• Student Action protest against segregation outside Moree Artesian Baths. (Wikimedia Commons)Source: Wikimedia Commons
It is a privilege to reject life-saving health interventions while others experience structural barriers to appropriate medical care, writes Bronwyn Carlson and Madi Day.
By
Bronwyn Carlson, Madi Day

Source:
The Conversation
12 Oct 2021 - 1:57 PM  UPDATED 12 Oct 2021 - 1:58 PM

CW: This article mentions ongoing colonial violence towards Aboriginal and Torres Strait Islander people.

This week, actress Sam Frost made headlines for the use of the word “segregation” in an Instagram video. Frost, who is white, spoke emotionally about how her choice to remain unvaccinated made her feel “less of a human” in Australian society.

The video, which Frost has now deleted, refers to New South Wales easing restrictions on travel and socialising. She complains that vaccinated people are allowed out of lockdown as of October 11, while unvaccinated people have to wait until December 1.

The post received significant critique on social media where some called it an expression of white privilege.

By invoking segregation to describe what she frames as prejudice against her vaccination status, Frost likened her experiences as a white settler with unimpeded access to free health care to the violent racial discrimination, incarceration and forced removal experienced by Indigenous and migrant communities in Australia.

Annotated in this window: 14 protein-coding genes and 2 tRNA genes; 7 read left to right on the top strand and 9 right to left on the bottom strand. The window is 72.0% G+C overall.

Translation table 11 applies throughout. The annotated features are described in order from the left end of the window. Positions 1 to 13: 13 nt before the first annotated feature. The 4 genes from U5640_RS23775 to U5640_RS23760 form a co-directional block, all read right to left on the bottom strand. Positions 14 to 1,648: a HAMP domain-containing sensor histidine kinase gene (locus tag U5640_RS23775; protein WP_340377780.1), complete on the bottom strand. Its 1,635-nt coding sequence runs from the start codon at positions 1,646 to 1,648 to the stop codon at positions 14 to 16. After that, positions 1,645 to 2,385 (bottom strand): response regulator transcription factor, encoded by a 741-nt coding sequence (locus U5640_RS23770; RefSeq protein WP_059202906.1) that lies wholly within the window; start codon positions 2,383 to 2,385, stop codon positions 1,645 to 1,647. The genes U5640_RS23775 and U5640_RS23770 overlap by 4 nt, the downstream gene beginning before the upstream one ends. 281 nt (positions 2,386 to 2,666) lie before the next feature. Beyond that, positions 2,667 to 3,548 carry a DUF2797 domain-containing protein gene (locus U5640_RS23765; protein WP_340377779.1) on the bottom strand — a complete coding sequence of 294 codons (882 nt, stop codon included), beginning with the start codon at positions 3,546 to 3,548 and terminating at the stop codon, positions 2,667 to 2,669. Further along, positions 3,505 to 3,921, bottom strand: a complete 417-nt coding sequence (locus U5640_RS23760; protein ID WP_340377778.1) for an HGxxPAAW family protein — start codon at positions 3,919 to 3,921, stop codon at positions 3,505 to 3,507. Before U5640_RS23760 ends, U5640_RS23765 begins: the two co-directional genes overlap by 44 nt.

Comments like Frost’s demonstrate ignorance towards the many structural inequalities experienced by Aboriginal and Torres Strait Islander communities and other marginalised peoples in Australia.

Settlers co-opting language they’ve used to oppress

Frost’s comments are part of a trend of white public figures and officials co-opting language describing racial violence and colonial government policies for their own means.

White settlers are co-opting terms like “medical apartheid” and “lynch mob”. These terms are used to describe inconveniences rather than the systemic injustices and violence they actually refer to.

In 2019, Donald Trump, then president of the United States, referred to his impeachment inquiry as “a lynching”.

Earlier this year, a deputy president at the Fair Work Commission, Lyndall Dean, likened vaccine mandates to “medical apartheid”.

Using terms like these is controversial not only because it appears to trivialise the mistreatment of marginalised people, but also because language communicates power. This is especially true in settler colonial nations like Australia and the United States. In these countries, white settlers use language to control, terrorise and marginalise Indigenous peoples, refugees and migrants.

Settler governments use language to create racial policies, including the forced removal and segregation of Aboriginal people. This entailed moving families off their homelands and onto missions and reserve lands where many people still live to this day.

So when terms like segregation are used, Aboriginal and Torres Strait Islander people are reminded what they really mean. Even if the person invoking it is only talking about having to stay inside.

The pandemic has highlighted privilege